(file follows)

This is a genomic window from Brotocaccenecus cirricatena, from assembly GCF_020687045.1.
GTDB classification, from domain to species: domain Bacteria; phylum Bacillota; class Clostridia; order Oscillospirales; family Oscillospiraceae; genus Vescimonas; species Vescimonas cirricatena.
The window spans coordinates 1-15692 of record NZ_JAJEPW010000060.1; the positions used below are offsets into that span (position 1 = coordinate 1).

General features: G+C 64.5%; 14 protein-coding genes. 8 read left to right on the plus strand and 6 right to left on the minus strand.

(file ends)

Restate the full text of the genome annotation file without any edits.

This is a genomic window from Brotocaccenecus cirricatena, from assembly GCF_020687045.1.
GTDB classification, from domain to species: domain Bacteria; phylum Bacillota; class Clostridia; order Oscillospirales; family Oscillospiraceae; genus Vescimonas; species Vescimonas cirricatena.
The window spans coordinates 1-15692 of record NZ_JAJEPW010000060.1; the positions used below are offsets into that span (position 1 = coordinate 1).

General features: G+C 64.5%; 14 protein-coding genes. 8 read left to right on the plus strand and 6 right to left on the minus strand.